JaQuori McLaughlin is UCSB’s calm eye in the storm that’s rocking college basketball.
The senior known as “JRoc” navigates the challenge of the COVID-19 pandemic with the same smooth, purposeful ease that he handles a basketball.
“We’re all we’ve got right now, living in this bubble,” he said. “This is big for us, respecting each other and not doing stupid things off the court that will get us sick. We don’t hang out with anyone unless it’s with our team.
“It hasn’t been hard for me. I don’t party, anyway.”
McLaughlin does have the Gauchos (7-3, 4-2 Big West Conference) angling for a twirl in the Big Dance, otherwise known as the NCAA Basketball Tournament. UCSB, which travels to Cal State Northridge this week for a Friday-Saturday doubleheader, hasn’t punched its ticket to March Madness in a decade.
“We’ve had a few bumps, but we still have the same goal of winning the Big West championship and going to the NCAAs,” he said. “Nothing has changed our mindset.”
It’s why he feels positive that the Gauchos, who have yet to quarantine this season, will keep testing negative for the coronavirus.
McLaughlin, a 6-foot-4 point guard, leads them in both scoring at 15.7 points per game and in playmaking at 6.0 assists. He ranks 21st in the nation in assist average and seventh in assist-to-turnover ratio at 4.62.
He’s mastered the art of knowing when to shoot and when to pass.
“It just comes from all the work I’ve put in, knowing who I am as a player,” McLaughlin said. “I’m conscious of that.
“And it’s also about my teammates and coaches trusting what I’m going to do with the ball.”
Coach Joe Pasternack only holds his breath when he gives the sure-handed veteran a breather. McLaughlin averaged 34.2 minutes per game last year. He played all but two minutes of UCSB’s Dec. 28 game at UC Irvine.
“He’s my security blanket out there,” Pasternack said.
No sweat, McLaughlin said.
“I worked on my conditioning over the summer,” he pointed out. “I feel I can do whatever coach wants me to do.”
He is the rhythmic heartbeat to UCSB’s offense. Devearl Ramsey, his explosive running mate in the backcourt, accelerates its pulse. Ramsey, who averages 3.6 assists, is ninth in the nation with his own assist-to-turnover ratio of 4.44. The Gauchos rank fourth as a team.
McLaughlin likes to wade deep into an opponent’s defense, zig-zagging like a Navy destroyer, before triggering a wide arsenal of passes. They include no-look lobs, back-handed flips, and two-handed bouncers.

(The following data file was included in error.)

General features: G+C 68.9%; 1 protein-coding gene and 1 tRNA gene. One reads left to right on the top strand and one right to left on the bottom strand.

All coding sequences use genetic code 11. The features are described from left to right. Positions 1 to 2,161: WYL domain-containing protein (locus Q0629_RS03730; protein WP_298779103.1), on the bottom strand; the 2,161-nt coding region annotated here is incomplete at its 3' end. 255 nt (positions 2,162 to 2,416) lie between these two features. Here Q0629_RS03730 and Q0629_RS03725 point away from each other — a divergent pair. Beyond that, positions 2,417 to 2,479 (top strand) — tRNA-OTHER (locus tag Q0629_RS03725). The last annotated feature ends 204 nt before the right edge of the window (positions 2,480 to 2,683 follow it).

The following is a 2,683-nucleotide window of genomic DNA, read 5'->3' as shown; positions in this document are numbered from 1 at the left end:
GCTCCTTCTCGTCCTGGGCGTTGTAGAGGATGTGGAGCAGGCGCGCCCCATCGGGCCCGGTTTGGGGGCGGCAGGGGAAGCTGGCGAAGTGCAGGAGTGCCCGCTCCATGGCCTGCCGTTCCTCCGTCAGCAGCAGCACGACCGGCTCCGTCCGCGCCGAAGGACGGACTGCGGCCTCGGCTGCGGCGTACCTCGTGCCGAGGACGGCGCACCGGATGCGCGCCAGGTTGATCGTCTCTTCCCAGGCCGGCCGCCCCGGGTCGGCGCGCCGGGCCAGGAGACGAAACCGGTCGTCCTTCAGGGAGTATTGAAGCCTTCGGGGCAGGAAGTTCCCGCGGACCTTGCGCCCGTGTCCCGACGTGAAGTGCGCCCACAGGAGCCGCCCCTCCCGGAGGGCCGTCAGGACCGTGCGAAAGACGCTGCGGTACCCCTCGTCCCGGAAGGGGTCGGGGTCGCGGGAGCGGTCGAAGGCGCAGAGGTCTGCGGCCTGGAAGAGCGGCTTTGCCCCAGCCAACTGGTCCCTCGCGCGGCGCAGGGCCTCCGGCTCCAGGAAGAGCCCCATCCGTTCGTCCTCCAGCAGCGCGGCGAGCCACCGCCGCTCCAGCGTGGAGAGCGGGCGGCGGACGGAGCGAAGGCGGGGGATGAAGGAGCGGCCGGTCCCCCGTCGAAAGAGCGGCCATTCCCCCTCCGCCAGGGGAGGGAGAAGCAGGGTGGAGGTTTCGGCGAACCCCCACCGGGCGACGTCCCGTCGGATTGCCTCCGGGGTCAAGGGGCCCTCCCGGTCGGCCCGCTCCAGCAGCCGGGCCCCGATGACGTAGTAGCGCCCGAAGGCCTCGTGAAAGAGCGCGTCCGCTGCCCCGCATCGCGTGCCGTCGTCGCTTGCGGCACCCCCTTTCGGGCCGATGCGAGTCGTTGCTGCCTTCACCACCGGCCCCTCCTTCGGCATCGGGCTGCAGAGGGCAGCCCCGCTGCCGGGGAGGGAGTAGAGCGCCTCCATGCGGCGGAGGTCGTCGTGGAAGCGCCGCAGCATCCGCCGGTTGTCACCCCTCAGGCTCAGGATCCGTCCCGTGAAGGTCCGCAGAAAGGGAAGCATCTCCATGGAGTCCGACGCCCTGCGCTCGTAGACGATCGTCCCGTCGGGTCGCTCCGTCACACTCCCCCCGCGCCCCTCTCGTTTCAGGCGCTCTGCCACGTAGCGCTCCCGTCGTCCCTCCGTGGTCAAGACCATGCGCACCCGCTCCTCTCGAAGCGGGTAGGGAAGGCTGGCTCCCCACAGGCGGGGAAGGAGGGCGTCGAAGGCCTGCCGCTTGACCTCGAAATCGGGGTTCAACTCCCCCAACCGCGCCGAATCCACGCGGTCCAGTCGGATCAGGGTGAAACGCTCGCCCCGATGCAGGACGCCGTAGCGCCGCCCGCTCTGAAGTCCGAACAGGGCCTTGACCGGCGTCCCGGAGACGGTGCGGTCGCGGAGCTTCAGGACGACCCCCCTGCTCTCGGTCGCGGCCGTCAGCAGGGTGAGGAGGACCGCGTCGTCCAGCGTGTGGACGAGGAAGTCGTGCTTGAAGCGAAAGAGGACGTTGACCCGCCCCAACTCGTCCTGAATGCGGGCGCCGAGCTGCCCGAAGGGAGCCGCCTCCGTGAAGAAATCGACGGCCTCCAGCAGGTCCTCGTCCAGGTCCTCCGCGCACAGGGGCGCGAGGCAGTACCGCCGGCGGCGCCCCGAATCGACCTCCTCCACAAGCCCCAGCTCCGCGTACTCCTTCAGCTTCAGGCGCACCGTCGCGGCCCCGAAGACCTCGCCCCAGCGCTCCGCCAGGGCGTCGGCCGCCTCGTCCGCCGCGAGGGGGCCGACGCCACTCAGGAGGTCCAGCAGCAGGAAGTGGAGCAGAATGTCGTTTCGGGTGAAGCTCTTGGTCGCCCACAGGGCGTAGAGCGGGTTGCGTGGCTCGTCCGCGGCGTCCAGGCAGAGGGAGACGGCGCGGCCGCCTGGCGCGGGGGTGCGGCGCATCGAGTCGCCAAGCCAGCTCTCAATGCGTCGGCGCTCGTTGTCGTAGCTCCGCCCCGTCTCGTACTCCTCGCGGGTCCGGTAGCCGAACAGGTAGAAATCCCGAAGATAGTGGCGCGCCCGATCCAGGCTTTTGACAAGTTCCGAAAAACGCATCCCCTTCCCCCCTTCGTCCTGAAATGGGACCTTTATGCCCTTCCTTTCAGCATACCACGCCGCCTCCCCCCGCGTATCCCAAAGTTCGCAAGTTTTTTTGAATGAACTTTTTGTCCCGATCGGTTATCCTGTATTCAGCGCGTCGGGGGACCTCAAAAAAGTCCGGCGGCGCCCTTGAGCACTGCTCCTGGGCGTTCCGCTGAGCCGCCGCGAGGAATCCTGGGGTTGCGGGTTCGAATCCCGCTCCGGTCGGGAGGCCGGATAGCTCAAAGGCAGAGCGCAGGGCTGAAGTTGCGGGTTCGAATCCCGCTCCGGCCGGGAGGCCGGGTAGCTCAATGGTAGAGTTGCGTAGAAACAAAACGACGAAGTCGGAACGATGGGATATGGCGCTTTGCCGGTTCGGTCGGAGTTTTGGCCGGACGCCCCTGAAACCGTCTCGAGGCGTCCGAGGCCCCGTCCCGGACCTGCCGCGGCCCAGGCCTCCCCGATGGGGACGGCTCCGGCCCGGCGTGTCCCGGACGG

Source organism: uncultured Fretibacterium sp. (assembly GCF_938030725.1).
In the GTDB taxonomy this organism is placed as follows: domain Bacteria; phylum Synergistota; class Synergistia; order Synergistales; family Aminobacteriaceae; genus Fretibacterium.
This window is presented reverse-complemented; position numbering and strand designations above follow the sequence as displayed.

“I’m trying to be aggressive because it opens things up when the defense collapses,” he said. “We have so many weapons — I can really hit anyone to get a bucket.
“I’ve been playing at my own pace ever since I was young. I’ve watched a lot of Jason Kidd, and Steve Nash, and Chris Paul, and have tried to imitate their games.
“And it also comes from my dad, who instilled into me the right way to play this game. He was a point guard, too.”
James Silberman, who covers Seattle basketball with a website known as “Emerald City Swagger,” noted how JaQuori and his three brothers all “live, eat and breathe the game.”
“(Their) father, Jason McLaughlin, has used basketball as a way of creating community and keeping kids off the streets in Tacoma and the surrounding areas,” he pointed out.
Jason is now an assistant coach at Tacoma Community College where JaQuori’s younger brother, Elijah, plays point guard.
Another website which studies basketball analytics ranks JaQuori McLaughlin’s performance this year as the best of any Gaucho since it began collecting data in 2008.
Barttorvik.com computed his scoring and playmaking along with his shooting percentages (48% overall, 38.5% from three-point distance, and 88% from the free-throw line) as well as rebound average (3.4 per game).
Orlando Johnson ranks second with his performance in 2011 — the last year that UCSB went to the NCAA Tournament — as well as third with his 2012 season. Alan Williams was fourth (2014) while Max Heidegger, McLaughlin’s teammate the previous two years, was fifth with his 2020 season.
“I definitely took a lot away from playing with and against Max every day, guarding him in practice, with the different things he could do,” he said. “He was really good coming off screens without the ball, and things like that.”
Heidegger now plays for Maccabi Tel Aviv, an Israeli Premier League power which also plays in the elite EuroLeague.
McLaughlin has become the lead Gaucho ever since his departure. He even arranged with the other seniors to have the team sign a social contract to take no risks during the COVID-19 pandemic.
“I was pretty worried that we weren’t going to have a season,” he said. “But this team is super-close, and everyone has bought in. Everyone is locked in.”